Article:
Featured Research

from universities, journals, and other organizations

Bottlenose dolphin leaders more likely to lead relatives than unrelated individuals

Date:
March 13, 2013
Source:
Public Library of Science
Summary:
Traveling into uncharted territory in search of food can be a dangerous undertaking, but some bottlenose dolphins may benefit by moving through their habitat with relatives who may be more experienced or knowledgeable. It turns out that leaders in bottlenose dolphin groups in the Florida Keys are more likely to be related to the dolphins that follow them.

Dolphins travelling in a group.
Credit: NMFS GA No. 15459 (Jennifer Lewis)

Traveling into uncharted territory in search of food can be a dangerous undertaking, but some bottlenose dolphins may benefit by moving through their habitat with relatives who may be more experienced or knowledgeable. It turns out that leaders in bottlenose dolphin groups in the Florida Keys are more likely to be related to the dolphins that follow them, according to research published March 13 by Jennifer Lewis and colleagues from Florida International University.

In complex habitats like the shallow waters of the Florida Keys, individuals who follow may benefit from the experience of those that lead them, but the advantages to leaders are less obvious, as they must share food resources encountered with the group. In this study, the authors assessed indirect benefits to leaders in bottlenose dolphin groups, by measuring the chances of a leader being related to their followers. They found that when two dolphins shared a leader-follower relationship, their chances of being related were much higher than seen in dolphin pairs that associated in other ways.

Lewis adds, "These results are particularly interesting because bottlenose dolphins do not stay in the same groups all the time. In fact, they change over periods of hours or days. That specific pairings within these groups (according to their roles of leader and follower) does occur, suggests that these associations are not random and that individual choices are made about leaders."


Story Source:

The above story is based on materials provided by Public Library of Science. Note: Materials may be edited for content and length.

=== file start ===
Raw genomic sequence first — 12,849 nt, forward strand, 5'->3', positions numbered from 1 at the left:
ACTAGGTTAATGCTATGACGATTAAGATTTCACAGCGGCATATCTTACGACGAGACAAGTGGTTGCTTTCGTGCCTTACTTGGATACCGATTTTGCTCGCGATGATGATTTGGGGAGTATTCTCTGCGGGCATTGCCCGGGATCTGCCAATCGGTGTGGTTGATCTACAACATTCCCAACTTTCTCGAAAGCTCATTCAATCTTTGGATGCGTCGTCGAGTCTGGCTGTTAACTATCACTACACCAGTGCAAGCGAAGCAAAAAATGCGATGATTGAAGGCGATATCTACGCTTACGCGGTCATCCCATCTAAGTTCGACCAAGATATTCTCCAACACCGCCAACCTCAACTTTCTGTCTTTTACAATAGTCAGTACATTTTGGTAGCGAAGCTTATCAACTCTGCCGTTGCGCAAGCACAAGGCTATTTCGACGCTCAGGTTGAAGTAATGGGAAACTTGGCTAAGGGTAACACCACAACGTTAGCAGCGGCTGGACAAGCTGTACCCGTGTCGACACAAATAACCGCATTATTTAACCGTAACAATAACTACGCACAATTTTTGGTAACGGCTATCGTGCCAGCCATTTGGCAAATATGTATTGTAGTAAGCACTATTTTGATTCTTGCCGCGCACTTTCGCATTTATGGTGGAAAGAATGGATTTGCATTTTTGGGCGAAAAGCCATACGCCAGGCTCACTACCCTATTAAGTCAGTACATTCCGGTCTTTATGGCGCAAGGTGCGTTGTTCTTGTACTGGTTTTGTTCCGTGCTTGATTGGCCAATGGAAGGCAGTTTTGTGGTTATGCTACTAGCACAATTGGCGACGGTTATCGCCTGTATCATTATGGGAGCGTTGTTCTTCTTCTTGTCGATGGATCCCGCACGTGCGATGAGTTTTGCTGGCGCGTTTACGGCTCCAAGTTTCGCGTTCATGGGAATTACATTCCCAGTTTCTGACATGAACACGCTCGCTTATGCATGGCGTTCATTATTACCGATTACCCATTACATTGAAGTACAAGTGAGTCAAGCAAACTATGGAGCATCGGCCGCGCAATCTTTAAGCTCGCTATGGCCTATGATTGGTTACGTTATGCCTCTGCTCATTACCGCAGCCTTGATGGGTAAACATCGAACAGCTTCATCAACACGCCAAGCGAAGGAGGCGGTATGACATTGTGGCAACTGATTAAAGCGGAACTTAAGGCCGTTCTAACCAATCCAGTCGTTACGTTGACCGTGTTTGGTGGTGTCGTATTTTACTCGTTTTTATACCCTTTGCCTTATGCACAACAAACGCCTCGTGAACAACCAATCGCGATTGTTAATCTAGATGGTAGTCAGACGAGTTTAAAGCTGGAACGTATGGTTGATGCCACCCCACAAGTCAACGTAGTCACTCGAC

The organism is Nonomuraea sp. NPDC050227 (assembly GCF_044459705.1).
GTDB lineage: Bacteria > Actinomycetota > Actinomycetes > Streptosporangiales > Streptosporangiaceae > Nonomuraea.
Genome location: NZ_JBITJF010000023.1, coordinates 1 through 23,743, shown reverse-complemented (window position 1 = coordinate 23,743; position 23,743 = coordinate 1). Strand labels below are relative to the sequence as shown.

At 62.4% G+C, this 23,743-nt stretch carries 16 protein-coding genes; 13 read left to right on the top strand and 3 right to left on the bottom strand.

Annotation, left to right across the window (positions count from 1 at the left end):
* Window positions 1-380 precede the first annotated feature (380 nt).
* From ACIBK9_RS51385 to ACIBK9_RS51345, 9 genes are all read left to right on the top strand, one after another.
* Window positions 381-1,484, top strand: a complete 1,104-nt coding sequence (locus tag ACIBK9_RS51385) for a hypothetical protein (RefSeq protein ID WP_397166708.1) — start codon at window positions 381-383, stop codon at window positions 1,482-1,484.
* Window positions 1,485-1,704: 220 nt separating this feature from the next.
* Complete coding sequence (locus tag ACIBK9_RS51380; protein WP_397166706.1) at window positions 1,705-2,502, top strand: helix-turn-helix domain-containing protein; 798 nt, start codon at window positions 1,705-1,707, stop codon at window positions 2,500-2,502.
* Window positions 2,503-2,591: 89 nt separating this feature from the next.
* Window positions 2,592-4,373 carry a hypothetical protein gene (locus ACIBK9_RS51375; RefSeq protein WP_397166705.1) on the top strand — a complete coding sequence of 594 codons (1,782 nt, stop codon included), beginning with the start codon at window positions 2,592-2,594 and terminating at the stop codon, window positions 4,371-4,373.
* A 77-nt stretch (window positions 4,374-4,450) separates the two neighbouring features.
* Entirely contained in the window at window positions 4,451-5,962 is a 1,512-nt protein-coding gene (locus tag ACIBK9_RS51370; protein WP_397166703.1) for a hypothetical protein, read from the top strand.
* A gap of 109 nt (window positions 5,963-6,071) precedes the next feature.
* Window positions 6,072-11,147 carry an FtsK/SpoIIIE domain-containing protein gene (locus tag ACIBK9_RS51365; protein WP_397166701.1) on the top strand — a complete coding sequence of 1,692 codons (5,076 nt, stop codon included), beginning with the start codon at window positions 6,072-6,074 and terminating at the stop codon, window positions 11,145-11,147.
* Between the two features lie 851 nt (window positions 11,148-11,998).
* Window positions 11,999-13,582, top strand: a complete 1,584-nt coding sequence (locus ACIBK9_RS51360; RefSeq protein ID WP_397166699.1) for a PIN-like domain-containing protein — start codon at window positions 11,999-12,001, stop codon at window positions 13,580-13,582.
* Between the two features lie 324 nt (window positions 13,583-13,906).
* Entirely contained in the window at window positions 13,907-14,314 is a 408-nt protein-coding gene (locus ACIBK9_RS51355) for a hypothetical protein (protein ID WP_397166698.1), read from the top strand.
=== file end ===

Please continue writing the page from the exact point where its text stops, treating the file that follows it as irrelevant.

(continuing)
Journal Reference:

  1. Jennifer S. Lewis, Douglas Wartzok, Michael Heithaus, Michael Krόtzen. Could Relatedness Help Explain Why Individuals Lead in Bottlenose Dolphin Groups? PLoS ONE, 2013; 8 (3): e58162 DOI: 10.1371/journal.pone.0058162

Cite This Page:

Public Library of Science. "Bottlenose dolphin leaders more likely to lead relatives than unrelated individuals." ScienceDaily. ScienceDaily, 13 March 2013. <www.sciencedaily.com/releases/2013/03/130313182146.htm>.
Public Library of Science. (2013, March 13). Bottlenose dolphin leaders more likely to lead relatives than unrelated individuals. ScienceDaily. Retrieved September 30, 2014 from www.sciencedaily.com/releases/2013/03/130313182146.htm
Public Library of Science. "Bottlenose dolphin leaders more likely to lead relatives than unrelated individuals." ScienceDaily. www.sciencedaily.com/releases/2013/03/130313182146.htm (accessed September 30, 2014).

Share This



More Plants & Animals News

Tuesday, September 30, 2014

Featured Research

from universities, journals, and other organizations


Featured Videos

from AP, Reuters, AFP, and other news services

California University Designs Sustainable Winery

California University Designs Sustainable Winery

Reuters - US Online Video (Sep. 27, 2014) — Amid California's worst drought in decades, scientists at UC Davis design a sustainable winery that includes a water recycling system. Vanessa Johnston reports. Video provided by Reuters
Powered by NewsLook.com
Argentina Worries Over Decline of Soybean Prices

Argentina Worries Over Decline of Soybean Prices

AFP (Sep. 27, 2014) — The drop in price of soy on the international market is a cause for concern in Argentina, as soybean exports are a major source of income for Latin America's third largest economy. Duration: 01:10 Video provided by AFP
Powered by NewsLook.com
Mama Bear, Cubs Hang out in California Backyard

Mama Bear, Cubs Hang out in California Backyard

Reuters - US Online Video (Sep. 27, 2014) — A mama bear and her two cubs climb trees, wrestle and take naps in the backyard of a Monrovia, California home. Vanessa Johnston reports. Video provided by Reuters
Powered by NewsLook.com
'Crazy' Climate Forces Colombian Farmers to Adapt

'Crazy' Climate Forces Colombian Farmers to Adapt

AFP (Sep. 26, 2014) — Once upon a time, farming was a blissfully low-tech business on Colombia's northern plains. Duration: 02:05 Video provided by AFP
Powered by NewsLook.com

Search ScienceDaily

Number of stories in archives: 140,361

Find with keyword(s):
 
Enter a keyword or phrase to search ScienceDaily for related topics and research stories.

Save/Print:
Share:  

Breaking News:

Strange & Offbeat Stories

 

Plants & Animals

Earth & Climate

Fossils & Ruins

In Other News

... from NewsDaily.com

Science News

Health News

Environment News

Technology News



Save/Print:
Share:  

Free Subscriptions


Get the latest science news with ScienceDaily's free email newsletters, updated daily and weekly. Or view hourly updated newsfeeds in your RSS reader:

Get Social & Mobile


Keep up to date with the latest news from ScienceDaily via social networks and mobile apps:

Have Feedback?


Tell us what you think of ScienceDaily -- we welcome both positive and negative comments. Have any problems using the site? Questions?
Mobile iPhone Android Web
Follow Facebook Twitter Google+
Subscribe RSS Feeds Email Newsletters
Latest Headlines Health & Medicine Mind & Brain Space & Time Matter & Energy Computers & Math Plants & Animals Earth & Climate Fossils & Ruins